Media Release Climate Change

New data shows promising increase in coral cover but comes with a warning on diversity loss

August 4, 2022

New data showing an increase in coral cover in some areas of the Great Barrier Reef is promising news after a difficult summer for our global icon, the Australian Marine Conservation Society (AMCS) says.

The information released today by the Australian Institute of Marine Science (AIMS) shows improvement in the northern and central sections of the reef but less coral cover in the southern section. Most of the increases are with fast-growing but easily destroyed species of the branching coral acropora.

Half of the surveys carried out for the report occurred before the latest mass bleaching event in March – the fourth since 2016 and the first in a La Nina year. The full impact of the latest bleaching event is not yet fully known, AIMS scientists say.

AMCS Great Barrier Reef campaigner Cherry Muddle said: “The report is heartening for anyone who loves our beautiful Reef. But the fact remains that unless fossil fuel emissions are drastically cut, our Reef will remain in danger from heat stress and more mass bleaching events.

“It is important to note that the increase in hard coral cover in the northern and central regions is mostly with the acropora species – a branching and table coral which is particularly susceptible to marine heatwaves and cyclones, and the preferred food for crown of thorns starfish.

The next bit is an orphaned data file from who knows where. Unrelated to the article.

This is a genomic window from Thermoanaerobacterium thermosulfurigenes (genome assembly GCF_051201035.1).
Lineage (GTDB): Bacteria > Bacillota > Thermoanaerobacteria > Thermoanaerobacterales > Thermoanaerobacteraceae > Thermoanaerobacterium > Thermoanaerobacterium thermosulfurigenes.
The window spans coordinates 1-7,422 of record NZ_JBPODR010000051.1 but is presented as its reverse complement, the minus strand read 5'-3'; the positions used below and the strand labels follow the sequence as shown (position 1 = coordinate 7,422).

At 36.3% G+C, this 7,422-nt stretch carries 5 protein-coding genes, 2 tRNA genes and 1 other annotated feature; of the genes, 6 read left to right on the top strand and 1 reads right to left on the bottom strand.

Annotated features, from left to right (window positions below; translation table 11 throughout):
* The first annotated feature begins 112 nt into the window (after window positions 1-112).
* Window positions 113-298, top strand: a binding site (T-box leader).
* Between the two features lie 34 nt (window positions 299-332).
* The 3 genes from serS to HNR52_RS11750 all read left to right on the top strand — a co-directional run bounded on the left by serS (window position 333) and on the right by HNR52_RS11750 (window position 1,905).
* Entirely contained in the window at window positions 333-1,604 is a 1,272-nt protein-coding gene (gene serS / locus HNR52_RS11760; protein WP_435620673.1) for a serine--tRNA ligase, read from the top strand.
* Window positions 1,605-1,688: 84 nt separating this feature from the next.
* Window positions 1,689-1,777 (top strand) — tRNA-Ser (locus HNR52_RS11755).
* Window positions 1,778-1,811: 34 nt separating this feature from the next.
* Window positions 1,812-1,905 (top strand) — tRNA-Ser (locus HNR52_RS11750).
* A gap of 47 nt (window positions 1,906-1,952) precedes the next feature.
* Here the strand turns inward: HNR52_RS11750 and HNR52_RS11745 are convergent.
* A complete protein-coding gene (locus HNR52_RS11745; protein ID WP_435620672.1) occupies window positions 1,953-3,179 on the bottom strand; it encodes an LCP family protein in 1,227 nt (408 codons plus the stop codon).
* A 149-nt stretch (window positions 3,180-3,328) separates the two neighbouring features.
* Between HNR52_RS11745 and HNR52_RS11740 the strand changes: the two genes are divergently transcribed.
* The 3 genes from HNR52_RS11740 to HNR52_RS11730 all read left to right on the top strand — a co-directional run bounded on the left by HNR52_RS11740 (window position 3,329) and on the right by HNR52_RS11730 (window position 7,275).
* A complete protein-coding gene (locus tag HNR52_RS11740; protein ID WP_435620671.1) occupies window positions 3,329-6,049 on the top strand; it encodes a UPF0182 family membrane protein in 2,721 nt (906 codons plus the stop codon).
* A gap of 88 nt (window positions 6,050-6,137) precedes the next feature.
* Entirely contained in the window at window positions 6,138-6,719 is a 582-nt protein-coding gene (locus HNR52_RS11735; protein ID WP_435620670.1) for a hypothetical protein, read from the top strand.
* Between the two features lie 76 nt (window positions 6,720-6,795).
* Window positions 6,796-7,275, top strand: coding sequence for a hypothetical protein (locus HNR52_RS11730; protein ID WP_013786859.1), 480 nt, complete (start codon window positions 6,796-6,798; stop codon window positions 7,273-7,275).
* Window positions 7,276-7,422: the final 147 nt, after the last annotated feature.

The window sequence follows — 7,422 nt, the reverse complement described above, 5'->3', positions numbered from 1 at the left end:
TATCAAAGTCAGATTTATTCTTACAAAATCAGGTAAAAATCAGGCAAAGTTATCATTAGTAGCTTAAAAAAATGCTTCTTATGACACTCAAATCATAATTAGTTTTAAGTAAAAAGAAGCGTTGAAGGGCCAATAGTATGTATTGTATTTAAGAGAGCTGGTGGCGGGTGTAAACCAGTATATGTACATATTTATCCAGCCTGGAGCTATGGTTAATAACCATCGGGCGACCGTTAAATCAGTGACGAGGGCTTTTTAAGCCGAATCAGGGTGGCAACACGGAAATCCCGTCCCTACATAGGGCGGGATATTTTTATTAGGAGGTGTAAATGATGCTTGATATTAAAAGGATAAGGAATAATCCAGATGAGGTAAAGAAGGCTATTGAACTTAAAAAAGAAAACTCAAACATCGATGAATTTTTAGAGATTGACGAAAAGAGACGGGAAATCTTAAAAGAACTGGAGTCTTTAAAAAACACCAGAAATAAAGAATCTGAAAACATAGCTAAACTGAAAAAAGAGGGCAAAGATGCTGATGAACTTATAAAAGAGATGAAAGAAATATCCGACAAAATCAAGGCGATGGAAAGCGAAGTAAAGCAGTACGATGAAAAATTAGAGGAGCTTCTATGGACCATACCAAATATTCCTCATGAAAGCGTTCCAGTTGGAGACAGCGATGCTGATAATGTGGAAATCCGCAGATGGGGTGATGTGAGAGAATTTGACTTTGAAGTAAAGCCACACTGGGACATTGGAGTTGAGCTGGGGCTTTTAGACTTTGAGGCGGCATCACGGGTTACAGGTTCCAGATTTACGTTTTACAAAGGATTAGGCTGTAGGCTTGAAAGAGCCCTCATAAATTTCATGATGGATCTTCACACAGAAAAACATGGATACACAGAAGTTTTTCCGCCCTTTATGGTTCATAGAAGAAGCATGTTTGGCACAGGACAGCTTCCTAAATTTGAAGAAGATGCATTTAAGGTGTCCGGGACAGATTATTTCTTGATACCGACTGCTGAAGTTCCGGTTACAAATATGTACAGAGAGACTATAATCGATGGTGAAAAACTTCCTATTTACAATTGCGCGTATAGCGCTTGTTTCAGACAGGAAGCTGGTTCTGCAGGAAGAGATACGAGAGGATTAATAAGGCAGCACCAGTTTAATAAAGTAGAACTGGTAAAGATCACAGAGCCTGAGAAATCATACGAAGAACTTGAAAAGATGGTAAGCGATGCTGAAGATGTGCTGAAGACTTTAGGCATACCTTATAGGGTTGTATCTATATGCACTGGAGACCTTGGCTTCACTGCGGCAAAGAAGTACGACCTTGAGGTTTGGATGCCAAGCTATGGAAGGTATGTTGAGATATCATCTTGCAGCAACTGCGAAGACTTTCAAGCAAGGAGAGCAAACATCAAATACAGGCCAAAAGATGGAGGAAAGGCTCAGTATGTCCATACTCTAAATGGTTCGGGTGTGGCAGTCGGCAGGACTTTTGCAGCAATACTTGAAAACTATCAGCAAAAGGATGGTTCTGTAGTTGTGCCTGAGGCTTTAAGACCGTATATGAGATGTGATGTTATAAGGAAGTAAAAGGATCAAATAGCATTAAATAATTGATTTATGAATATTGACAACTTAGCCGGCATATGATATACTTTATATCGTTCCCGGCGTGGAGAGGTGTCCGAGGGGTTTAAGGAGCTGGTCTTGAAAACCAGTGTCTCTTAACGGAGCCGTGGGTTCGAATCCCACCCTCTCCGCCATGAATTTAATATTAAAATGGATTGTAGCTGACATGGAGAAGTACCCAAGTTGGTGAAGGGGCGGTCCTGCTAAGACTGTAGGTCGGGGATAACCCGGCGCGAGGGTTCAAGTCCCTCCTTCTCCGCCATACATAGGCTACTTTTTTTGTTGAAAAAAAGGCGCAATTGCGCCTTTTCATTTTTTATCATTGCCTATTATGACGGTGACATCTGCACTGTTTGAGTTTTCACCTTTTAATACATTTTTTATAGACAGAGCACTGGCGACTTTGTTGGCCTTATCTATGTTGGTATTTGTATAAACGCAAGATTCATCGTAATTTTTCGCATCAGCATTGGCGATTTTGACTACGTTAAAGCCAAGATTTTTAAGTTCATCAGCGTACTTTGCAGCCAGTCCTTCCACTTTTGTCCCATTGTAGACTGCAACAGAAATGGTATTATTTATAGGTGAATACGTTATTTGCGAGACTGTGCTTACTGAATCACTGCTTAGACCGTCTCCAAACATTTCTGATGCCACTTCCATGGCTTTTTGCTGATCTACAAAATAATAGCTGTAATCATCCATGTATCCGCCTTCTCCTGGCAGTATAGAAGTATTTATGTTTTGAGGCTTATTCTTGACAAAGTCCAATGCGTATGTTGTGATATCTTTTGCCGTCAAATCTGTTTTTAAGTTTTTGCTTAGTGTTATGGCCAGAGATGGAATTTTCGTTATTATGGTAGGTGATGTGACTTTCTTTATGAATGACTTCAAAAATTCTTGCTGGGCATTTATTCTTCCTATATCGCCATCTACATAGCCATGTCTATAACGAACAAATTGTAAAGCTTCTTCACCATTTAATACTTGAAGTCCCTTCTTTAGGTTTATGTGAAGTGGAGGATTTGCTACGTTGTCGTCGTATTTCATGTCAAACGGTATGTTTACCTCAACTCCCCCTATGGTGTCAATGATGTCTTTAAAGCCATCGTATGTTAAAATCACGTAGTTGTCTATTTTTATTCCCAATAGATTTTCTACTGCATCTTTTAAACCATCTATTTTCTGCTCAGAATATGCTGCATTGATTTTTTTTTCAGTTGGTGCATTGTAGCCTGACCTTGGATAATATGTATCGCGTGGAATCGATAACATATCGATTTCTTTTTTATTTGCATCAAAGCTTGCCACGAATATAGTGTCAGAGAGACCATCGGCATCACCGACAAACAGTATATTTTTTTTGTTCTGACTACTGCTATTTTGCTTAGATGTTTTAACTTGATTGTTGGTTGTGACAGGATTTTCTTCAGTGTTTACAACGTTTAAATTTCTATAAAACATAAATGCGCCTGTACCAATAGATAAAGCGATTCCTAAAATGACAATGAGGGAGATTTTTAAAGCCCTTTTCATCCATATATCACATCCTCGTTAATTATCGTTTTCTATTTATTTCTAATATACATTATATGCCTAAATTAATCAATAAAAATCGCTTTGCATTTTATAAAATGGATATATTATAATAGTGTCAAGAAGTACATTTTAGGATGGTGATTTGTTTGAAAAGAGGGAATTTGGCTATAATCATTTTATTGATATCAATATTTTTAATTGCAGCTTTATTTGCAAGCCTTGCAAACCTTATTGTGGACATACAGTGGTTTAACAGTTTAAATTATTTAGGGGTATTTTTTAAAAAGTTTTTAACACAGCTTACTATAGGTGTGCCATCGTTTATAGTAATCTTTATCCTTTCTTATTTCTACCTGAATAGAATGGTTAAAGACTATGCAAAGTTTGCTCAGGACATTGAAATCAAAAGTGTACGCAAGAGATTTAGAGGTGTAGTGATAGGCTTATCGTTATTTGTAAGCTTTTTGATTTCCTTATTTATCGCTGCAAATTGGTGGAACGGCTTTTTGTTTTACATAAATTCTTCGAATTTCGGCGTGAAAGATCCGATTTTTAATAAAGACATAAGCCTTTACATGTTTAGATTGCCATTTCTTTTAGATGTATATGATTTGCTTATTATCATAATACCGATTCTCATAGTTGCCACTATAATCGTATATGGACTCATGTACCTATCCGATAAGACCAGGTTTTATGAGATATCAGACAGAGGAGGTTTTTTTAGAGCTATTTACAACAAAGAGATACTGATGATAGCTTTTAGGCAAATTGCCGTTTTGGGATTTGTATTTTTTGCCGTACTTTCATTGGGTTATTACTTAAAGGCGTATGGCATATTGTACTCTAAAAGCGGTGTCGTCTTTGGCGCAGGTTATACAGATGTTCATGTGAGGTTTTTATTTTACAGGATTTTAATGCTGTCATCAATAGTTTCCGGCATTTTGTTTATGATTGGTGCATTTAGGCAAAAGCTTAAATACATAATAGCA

“We hope the good progress continues but we are also concerned that we’re losing the Reef’s incredible diversity with unknown consequences for an array of marine wildlife.

“In the wake of the State of the Environment report, which showed Australian inshore reefs were in a poor and deteriorating condition due to climate and water pollution pressures, it is more important than ever that we ensure urgent action is taken to address all threats to the Reef.

“If we want a future with the Reef in it, we need a climate policy that holds warming to less than  1.5C  – this is a key threshold for coral reefs.

“For the sake of the 60,000 people who rely on the Reef’s health for their livelihoods, we must rapidly transition to renewables and stop new coal and gas developments.

“We must ensure the $1bn funding committed by the Queensland and Federal governments to tackle water pollution in our Reef is targeted wisely and front loaded to achieve the most bang for buck. And we must do more to protect threatened marine wildlife in our Reef from the poor fishing practices.”